French farming hit by a suicide every two days
Ben McPartland · 10 Oct 2013, 16:55
Published: 10 Oct 2013 16:55 GMT+02:00
Suicide is the third-highest cause of death among French farmers, after cancer and cardio-vascular diseases, a report by the French health institute INVS revealed on Thursday.
In a three year period between 2007 and 2009, 485 farmers took their own lives, which represents a suicide every two days on average. The rate of suicides among farmers is 20 percent higher than among the French population as a whole.
In total, 417 men and 68 women ended their lives during this period, with the mortality rate highest among cattle farmers aged between 45 and 64-years-old.
The INVS study represents the first ever official investigation into the sensitive issue and sheds light on the vulnerability of those working in the beleaguered farming sector in France.
"These figures are shocking," Jean-Bernard Bayard, Vice President of the main French farmer's union FNSEA told The Local on Thursday. "We knew there was a high number of suicides but this study makes it clear how bad the problem has become."
The report even chose to look at the method of suicides, and found that most victims killed themselves by hanging. Male farmers were more likely to turn a gun on themselves, whereas, of the woman who committed suicide, many drowned themselves.
In another statistic that will concern France’s agricultural chiefs, the number of suicides among farmers stands at 35.9 per 100,000, meaning it is the sector in France most affected by the phenomenon. According to Europe1 radio, for factory workers in France the suicide rate stands at 31,8 pour 100.000, for policeman it is 32 out of 100,000, for doctors it stands at 31 and for the general population it is 16 per 100,000.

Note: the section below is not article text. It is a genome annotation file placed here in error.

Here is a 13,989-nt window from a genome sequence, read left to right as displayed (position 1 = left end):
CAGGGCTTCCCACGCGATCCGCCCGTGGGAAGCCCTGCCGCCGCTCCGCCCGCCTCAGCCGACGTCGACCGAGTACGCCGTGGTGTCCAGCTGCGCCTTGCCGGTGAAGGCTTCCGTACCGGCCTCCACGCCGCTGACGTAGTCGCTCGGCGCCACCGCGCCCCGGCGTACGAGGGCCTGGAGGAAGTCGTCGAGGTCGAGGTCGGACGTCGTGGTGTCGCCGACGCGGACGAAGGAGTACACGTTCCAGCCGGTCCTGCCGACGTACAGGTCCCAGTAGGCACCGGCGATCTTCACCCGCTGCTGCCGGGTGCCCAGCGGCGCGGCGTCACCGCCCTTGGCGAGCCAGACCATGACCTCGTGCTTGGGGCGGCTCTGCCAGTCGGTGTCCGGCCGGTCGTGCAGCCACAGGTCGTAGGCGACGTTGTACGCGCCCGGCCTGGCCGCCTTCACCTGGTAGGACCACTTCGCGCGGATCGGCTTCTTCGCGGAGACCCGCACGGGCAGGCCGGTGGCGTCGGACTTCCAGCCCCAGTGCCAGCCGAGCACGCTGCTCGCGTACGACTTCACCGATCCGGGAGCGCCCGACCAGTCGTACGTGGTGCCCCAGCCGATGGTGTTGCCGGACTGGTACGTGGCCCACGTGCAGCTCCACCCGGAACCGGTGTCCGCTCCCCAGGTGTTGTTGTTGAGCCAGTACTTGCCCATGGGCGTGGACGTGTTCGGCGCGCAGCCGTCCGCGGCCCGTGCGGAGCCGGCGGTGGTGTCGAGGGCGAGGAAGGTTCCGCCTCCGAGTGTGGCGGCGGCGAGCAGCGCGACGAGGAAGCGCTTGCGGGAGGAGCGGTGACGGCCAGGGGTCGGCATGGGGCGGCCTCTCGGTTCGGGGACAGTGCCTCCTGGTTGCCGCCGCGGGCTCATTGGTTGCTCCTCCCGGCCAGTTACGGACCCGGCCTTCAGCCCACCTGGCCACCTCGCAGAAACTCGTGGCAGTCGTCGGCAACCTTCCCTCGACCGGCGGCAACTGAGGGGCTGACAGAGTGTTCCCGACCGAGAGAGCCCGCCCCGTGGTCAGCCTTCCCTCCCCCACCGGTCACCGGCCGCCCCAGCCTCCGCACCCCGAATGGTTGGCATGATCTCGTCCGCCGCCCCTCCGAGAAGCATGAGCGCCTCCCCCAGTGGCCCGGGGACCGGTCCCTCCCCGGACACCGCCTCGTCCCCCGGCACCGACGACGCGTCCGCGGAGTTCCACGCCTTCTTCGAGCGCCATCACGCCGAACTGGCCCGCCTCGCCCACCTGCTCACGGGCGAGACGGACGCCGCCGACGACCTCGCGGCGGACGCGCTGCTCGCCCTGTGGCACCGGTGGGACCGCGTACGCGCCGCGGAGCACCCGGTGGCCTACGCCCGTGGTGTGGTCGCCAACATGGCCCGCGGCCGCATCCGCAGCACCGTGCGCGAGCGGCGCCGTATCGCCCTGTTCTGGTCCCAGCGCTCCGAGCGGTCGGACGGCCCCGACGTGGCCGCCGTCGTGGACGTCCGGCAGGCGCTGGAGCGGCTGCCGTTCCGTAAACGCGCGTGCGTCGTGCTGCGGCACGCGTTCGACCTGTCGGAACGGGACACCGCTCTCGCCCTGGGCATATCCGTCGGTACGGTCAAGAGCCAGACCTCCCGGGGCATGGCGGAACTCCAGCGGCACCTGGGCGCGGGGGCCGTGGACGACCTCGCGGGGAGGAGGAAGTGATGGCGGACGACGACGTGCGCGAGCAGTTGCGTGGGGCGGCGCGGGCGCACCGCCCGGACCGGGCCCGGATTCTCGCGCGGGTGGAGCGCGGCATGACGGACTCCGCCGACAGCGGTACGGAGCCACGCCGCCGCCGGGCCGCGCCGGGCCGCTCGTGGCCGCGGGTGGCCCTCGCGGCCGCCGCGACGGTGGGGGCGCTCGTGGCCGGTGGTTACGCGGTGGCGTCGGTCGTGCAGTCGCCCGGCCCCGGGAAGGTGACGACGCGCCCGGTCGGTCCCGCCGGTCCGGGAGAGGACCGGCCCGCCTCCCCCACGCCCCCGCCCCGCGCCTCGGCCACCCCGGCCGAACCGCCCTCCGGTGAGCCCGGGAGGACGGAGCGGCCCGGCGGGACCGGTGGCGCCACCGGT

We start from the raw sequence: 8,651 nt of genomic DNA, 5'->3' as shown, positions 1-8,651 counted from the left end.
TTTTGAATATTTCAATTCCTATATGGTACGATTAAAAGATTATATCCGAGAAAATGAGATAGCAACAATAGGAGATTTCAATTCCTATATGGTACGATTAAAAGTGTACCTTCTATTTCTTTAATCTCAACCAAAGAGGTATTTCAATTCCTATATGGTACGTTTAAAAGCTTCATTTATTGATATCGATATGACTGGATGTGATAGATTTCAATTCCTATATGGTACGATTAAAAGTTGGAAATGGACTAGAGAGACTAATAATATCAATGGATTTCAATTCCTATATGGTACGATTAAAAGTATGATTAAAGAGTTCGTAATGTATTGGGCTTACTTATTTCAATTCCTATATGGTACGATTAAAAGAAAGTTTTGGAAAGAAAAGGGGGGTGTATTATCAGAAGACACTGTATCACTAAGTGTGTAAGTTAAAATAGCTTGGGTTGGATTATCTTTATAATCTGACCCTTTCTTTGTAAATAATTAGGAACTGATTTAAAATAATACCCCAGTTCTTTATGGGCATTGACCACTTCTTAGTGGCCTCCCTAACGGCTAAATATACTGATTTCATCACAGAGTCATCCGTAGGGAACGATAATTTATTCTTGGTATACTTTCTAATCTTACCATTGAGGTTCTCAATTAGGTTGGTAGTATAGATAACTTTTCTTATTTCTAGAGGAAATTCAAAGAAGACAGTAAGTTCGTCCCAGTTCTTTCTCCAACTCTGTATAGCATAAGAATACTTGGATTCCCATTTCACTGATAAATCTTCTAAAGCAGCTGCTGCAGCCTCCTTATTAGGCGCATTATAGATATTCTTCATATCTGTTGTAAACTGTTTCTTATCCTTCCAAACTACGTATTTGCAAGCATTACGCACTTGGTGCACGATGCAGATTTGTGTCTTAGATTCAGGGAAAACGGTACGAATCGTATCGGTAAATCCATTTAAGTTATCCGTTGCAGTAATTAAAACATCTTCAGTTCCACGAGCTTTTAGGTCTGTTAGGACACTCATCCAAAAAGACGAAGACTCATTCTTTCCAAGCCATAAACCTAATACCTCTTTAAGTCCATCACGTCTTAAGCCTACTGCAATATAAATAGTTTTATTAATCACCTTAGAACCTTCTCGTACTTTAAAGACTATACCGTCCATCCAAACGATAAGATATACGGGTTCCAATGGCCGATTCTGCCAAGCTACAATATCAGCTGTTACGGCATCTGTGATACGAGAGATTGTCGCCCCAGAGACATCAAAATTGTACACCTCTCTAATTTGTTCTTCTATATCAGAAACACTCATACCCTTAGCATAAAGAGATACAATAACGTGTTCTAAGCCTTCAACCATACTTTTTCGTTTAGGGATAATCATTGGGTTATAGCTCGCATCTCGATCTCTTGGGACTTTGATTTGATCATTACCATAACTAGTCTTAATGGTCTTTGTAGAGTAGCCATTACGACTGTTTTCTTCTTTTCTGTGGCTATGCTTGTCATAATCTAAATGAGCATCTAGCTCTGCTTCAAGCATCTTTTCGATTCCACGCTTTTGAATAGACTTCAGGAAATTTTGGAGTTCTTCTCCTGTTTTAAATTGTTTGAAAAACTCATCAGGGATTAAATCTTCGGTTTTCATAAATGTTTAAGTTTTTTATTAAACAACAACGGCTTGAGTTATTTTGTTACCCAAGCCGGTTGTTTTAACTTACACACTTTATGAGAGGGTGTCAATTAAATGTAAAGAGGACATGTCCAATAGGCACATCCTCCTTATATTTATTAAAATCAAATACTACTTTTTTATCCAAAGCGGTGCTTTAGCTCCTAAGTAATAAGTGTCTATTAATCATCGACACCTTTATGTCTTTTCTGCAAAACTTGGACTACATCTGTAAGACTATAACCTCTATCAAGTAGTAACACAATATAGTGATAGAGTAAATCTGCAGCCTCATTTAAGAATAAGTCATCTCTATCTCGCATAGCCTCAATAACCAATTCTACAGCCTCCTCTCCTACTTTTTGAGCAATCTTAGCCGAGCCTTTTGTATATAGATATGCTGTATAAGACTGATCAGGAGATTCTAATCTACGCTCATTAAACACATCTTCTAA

In 2008, during the milk crisis in France an INVS study found the risk of suicide among farmers was 47 percent higher than for the average population.
France’s agriculture industry has been hit hard in recent years with many farmers, particularly those raising cattle, struggling to survive as costs rise and profits fall.
Earlier this month, President François Hollande vowed to come to their aid by promising to use a renegotiation of the EU’s Common Agriculture Policy to favour livestock farmers.
"To leave breeders in the situation they are in, with lower incomes than the rest of the profession, but with higher risks and tighter constraints, would be to weaken French agriculture as a whole," the president said.
For French farmers' unions, there were many factors at play, but one stood out above the others.
"We cannot deny that this trend has coincided with difficulties in the industry, especially for cattle and sheep farmers. There are many pressures on the industry and they are becoming greater all the time," FNSEA's Bayard said.
"This report needs to be heeded by the government but also by French society as a whole."
The INVS were also under no doubt that French farmers' struggle to stay afloat financially, was the chief cause of the high suicide rate.
“These acts coincide with the onset of financial problems in this sector over the period studied," said their report.
For Marie-Thérèse Denieul from the Mutualité Sociale Agricole said there were other reasons at play as well as financial difficulties.
“There are three main reasons,” she told Le Figaro. “Social isolation is the most common, then the economic crisis, followed by a proliferation of controls and administrative procedures.”
For his part France’s Minister for Agriculture has vowed to eradicate the worrying trend.
Stéphane Le Foll said he was “aware that the financial difficulties can cause stress” and he promised to “push through specific initiative” aimed at boosting incomes of French farmers.
A further study is to be carried out to see if the suicide trend continued into 2010 and 2011.
The high suicide rate among farmers is simply part of an alarming trend in France, where the rate of people taking their own lives is well above the European average and twice that of the UK and Spain.
Everyday in France an average of 21 men and eight women take their own lives and around 700 attempt it.
Last month The Local spoke to Jean-Claude Delgenes, the director of Technologia, a company which works with highlighting safety concerns for workers. He explained that France's high suicide rate has its origins in history. Click below to read his explanation.